The Friends of Harkness began in 1991 with three members building to a peak membership of 1200+ by 1995. The formation of the Friends group was a community grass roots response to the alarming deterioration of the locally beloved former Harkness estate. Upon Mary Harkness’s death in 1950, the property was donated to the State in pristine condition. The first Park Supervisor at Harkness Memorial was Edward and Mary’s Estate Manager, Celeste LaMere. Until his forced retirement in the early Seventies, the gardens were beautifully maintained to Beatrix Farrand’s historic garden plans and the buildings adequately protected. With the first supervisor’s departure came a rapid decline of the gardens and also the estate’s historic structures. Hurricane Gloria in 1985 severely damaged the Mansion’s roof. Water infiltrated the building and compromised every surface. The Mansion was allowed to degrade; the original perennial plantings in the gardens were replaced with annuals for ease of maintenance; heirloom plants were lost through neglect or ignorance.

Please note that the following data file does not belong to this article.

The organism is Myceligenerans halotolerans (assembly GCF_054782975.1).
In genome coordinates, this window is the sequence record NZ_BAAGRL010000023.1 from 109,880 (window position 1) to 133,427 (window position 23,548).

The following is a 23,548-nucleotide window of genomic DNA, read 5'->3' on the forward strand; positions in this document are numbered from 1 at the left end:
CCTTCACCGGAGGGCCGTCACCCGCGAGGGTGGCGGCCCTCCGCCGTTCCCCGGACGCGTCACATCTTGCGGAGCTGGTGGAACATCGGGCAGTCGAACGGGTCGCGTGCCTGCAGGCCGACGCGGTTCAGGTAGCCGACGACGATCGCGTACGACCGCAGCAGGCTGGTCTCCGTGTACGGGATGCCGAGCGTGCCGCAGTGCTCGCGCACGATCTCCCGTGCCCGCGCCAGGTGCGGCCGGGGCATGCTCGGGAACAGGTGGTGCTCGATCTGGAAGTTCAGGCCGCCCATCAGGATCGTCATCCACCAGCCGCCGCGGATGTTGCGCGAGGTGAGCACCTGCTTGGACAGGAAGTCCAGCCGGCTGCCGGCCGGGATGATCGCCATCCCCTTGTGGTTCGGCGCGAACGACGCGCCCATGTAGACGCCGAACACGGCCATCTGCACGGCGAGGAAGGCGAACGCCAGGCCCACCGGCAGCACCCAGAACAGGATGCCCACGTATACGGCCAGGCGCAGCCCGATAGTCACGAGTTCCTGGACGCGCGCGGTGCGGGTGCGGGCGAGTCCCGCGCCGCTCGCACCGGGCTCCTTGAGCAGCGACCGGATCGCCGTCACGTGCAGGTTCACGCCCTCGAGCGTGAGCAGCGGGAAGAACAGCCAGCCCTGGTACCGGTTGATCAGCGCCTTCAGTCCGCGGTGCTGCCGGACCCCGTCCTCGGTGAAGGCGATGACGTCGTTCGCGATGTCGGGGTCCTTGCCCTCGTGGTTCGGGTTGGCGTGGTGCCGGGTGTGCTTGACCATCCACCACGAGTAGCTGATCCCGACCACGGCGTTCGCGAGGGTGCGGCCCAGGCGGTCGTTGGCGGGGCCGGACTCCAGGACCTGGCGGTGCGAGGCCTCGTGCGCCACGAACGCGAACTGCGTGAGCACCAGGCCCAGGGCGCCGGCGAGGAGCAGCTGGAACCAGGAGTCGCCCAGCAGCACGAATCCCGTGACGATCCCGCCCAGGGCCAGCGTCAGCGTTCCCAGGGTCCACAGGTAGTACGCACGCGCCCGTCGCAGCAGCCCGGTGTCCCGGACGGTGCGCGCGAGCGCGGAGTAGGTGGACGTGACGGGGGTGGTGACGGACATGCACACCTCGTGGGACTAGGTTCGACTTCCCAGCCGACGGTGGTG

The community at large determined to save the property, pressure State Government at all levels to fund restoration, and ensure the estate’s future preservation. Friends determined that the quickest route to success in this effort would be to engage the attention of a larger statewide audience. The Friends settled upon an “Adopt a Bed” restoration of the East Garden to garner that attention. The Friends believed that if park goers saw just one garden as it used to be, they would be better able to visualize Harkness’s glorious past and help agitate to restore the entire estate. Donors contributed $5 per square foot; $25,000 was raised; the garden was cleared and replanted to historic plan; garden infrastructure was repaired.
The Friend’s strategy worked. Statewide visitors were dazzled by the restored East Garden. Local legislators lent assistance; busloads of Friends members stormed the Capitol. After fits and starts, $3.8 million in bonding money was released for the Mansion’s restoration.
This first major success was only the beginning of our group’s efforts at Harkness and our slow march toward the goal of total estate restoration.